Miss Julie, A Brilliant Adaptation

in 59th Valladolid International Film Festival

by Eva Peydró

One of the most interesting films screened at the 59th edition of the Valladolid International Film Festival (Official Section) was Miss Julie, adapted by Liv Ullmann from the play by August Strindberg, written in the naturalistic style in 1888. Though the film did not receive any awards, it deserves special attention. Miss Julie is the fifth film directed by the actress, also known as Bergman’s muse. Like Kristin Lavransdatter (adapted from the novel by Sigrid Undset) it is based on a literary work, but the cinematic approach is very different.

In her films Ullmann, who has stayed behind the camera for the past 14 years, explores problems of love and relationships, and Miss Julie can be seen as a summation of her universe. Ullmann maintains an almost absolute fidelity to the play, but subtly alters some features of the narrative, reinforcing the identity, among other resources, using a brief prologue that does not appear in the original work.

The main character, played by Jessica Chastain with the subtlety and depth that the role requires, shows quite naturally the inner vulnerability of an aristocrat’s despotic and capricious personality. Colin Farrell, as the valet John, shows his controlled strength and calculated manipulation with a precise performance, though at times he tends to overact, as in his servile and fearful reaction to his master’s voice or the sight of her boots. Samantha Morton is outstanding as the maid Kathleen, selfless and deeply religious, an abandoned woman who never loses her dignity. Her austere and stern appearance turns out to be a bastion of respect for hierarchy and values, more so than her mistress. We find two forces that share the duality (Chastain, despotism and fragility; Farrell, servility and manipulation), facing a symbol of integrity, whose only option is to leave the stage.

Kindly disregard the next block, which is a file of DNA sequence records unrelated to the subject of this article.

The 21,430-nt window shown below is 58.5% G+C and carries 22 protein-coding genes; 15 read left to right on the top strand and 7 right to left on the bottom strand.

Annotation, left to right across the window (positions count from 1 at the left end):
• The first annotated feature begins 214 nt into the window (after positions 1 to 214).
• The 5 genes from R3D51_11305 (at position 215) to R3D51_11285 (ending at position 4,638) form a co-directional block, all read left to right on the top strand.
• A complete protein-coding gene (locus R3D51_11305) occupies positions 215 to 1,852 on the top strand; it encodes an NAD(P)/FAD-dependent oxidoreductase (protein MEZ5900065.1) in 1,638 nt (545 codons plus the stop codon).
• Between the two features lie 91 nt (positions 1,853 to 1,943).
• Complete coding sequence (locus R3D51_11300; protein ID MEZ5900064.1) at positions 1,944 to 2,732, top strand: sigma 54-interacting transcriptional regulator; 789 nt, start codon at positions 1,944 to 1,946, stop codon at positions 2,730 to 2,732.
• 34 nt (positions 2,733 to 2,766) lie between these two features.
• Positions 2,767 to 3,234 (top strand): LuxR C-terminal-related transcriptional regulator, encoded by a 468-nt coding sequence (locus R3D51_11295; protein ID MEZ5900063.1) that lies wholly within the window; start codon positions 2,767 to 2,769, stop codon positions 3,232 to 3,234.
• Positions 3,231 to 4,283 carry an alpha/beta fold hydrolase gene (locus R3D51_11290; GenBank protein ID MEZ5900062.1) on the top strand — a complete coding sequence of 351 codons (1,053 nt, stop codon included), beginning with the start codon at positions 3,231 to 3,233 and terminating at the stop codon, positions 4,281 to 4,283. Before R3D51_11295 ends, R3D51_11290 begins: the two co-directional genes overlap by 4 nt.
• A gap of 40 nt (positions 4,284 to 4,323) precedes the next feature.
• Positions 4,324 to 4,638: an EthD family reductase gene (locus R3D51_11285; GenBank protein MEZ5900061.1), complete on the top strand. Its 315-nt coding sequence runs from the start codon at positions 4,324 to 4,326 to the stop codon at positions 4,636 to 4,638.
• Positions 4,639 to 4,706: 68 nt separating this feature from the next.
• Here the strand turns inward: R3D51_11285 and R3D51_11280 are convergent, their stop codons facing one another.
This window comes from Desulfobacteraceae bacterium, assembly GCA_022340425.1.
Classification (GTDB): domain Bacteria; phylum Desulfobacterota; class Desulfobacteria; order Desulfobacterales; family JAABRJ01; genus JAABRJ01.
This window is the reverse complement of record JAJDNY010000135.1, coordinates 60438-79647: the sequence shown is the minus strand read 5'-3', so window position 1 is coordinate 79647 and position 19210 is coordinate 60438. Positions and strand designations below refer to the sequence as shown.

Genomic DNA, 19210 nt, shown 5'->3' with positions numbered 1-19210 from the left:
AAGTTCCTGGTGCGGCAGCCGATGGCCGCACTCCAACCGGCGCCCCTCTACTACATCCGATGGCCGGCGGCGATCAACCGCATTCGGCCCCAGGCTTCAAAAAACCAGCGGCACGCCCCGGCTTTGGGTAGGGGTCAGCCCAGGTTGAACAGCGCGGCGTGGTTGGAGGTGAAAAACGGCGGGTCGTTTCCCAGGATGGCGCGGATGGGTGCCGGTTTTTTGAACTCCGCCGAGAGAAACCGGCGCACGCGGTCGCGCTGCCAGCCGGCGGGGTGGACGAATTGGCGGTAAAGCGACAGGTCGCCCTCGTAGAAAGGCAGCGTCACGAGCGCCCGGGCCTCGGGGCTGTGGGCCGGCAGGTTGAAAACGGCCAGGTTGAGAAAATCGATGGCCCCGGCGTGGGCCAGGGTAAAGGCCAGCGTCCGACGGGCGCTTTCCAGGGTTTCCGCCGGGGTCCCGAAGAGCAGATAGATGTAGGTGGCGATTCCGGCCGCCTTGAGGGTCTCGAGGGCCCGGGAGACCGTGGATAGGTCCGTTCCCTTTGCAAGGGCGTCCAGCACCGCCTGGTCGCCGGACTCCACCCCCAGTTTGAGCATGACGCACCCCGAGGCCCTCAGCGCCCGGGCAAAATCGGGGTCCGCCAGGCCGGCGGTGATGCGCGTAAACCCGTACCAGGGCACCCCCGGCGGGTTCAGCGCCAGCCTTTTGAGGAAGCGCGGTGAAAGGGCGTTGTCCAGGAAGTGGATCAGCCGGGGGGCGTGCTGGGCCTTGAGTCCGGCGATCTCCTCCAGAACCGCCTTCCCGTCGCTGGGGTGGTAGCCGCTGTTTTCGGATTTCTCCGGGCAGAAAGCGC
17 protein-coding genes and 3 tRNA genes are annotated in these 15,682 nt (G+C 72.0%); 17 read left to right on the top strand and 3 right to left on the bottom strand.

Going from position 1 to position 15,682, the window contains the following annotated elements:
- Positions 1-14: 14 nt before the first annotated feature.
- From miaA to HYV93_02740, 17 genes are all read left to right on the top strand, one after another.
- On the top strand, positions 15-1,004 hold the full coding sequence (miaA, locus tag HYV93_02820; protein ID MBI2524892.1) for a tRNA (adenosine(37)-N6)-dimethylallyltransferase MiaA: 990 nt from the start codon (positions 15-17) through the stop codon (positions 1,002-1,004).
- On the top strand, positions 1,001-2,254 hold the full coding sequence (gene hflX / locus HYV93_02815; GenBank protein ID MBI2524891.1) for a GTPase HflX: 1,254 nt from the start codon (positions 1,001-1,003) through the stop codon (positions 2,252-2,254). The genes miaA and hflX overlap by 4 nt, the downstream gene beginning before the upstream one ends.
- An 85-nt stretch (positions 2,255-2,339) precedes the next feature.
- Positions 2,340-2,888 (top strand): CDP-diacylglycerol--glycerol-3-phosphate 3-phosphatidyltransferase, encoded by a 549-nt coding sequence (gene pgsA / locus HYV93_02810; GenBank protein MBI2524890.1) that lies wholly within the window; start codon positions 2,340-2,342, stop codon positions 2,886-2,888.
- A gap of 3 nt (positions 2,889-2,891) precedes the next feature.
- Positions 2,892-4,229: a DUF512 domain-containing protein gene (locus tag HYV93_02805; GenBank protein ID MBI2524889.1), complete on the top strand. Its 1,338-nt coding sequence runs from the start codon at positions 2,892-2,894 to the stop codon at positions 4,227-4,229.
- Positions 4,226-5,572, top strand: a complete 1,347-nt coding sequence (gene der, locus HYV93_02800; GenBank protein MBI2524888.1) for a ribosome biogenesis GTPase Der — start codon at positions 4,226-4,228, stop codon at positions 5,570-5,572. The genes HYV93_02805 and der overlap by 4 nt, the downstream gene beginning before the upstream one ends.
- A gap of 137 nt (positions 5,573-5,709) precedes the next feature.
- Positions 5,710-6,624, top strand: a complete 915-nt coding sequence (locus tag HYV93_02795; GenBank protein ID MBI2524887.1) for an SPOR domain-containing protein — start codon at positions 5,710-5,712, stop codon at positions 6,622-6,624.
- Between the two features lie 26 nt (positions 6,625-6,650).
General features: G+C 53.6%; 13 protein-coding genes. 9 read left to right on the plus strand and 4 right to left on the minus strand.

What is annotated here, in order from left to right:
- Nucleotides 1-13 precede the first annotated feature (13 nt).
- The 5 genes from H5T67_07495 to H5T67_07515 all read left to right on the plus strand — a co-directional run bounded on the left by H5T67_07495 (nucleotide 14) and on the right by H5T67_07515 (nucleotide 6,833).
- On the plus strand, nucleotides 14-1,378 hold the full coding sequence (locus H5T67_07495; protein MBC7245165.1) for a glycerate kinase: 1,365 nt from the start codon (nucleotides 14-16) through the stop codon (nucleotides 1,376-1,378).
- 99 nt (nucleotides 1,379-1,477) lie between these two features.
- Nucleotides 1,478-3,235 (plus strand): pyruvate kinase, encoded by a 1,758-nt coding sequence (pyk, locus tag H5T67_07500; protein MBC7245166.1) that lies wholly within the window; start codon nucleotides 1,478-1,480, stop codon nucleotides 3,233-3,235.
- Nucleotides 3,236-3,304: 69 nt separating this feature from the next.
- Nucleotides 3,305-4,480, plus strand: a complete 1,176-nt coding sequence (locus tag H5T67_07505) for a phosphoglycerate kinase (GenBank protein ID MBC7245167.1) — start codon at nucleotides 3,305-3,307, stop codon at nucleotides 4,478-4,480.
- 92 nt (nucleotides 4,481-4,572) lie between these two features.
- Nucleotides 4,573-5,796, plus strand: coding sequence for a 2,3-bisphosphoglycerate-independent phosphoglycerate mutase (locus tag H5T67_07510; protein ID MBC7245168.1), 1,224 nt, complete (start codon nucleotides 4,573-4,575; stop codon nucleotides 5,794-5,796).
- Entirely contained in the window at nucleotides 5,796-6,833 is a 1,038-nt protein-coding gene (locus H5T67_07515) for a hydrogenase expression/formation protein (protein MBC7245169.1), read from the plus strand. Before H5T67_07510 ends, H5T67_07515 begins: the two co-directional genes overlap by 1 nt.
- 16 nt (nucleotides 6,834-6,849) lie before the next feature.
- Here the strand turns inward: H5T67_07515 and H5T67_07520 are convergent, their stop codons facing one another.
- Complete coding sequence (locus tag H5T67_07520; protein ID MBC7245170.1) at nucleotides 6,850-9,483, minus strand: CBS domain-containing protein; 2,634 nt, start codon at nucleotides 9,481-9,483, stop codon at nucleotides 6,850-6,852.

The most striking difference between the script and the original play is that Strindberg allows farmers to come on the scene, have a drink in the kitchen and then leave, whereas in the film echoes of the celebrating group are heard in the room where Julia and her servant John consummate their attraction. He then goes to Kathleen’s room, so she can’t leave and check that Julia was with him.

Looking closely at her actors, Ullmann allows the appreciation of expressive subtleties in their performances. The details of the kitchen (like on stage, the ceiling is not displayed) and a meticulous work with focal lengths aim to detonate the inner conflicts of the characters, not only in the upward spiral of the text but in its reflection of the expressions and gestures. The kitchen, where Julie expresses herself without inhibitions and forgets her education and class, is the fourth protagonist of the film, and her internal contradictions are reflected in an environment that is strange in nature.

Brilliant cinematography by Mikhail Krichman serves Ullmann’s purpose well, wrapping a tangle of actions and vain, illegal or sincere feelings, that we see quite clearly, though with less emotion than we would have liked.

Edited by Yael Shuv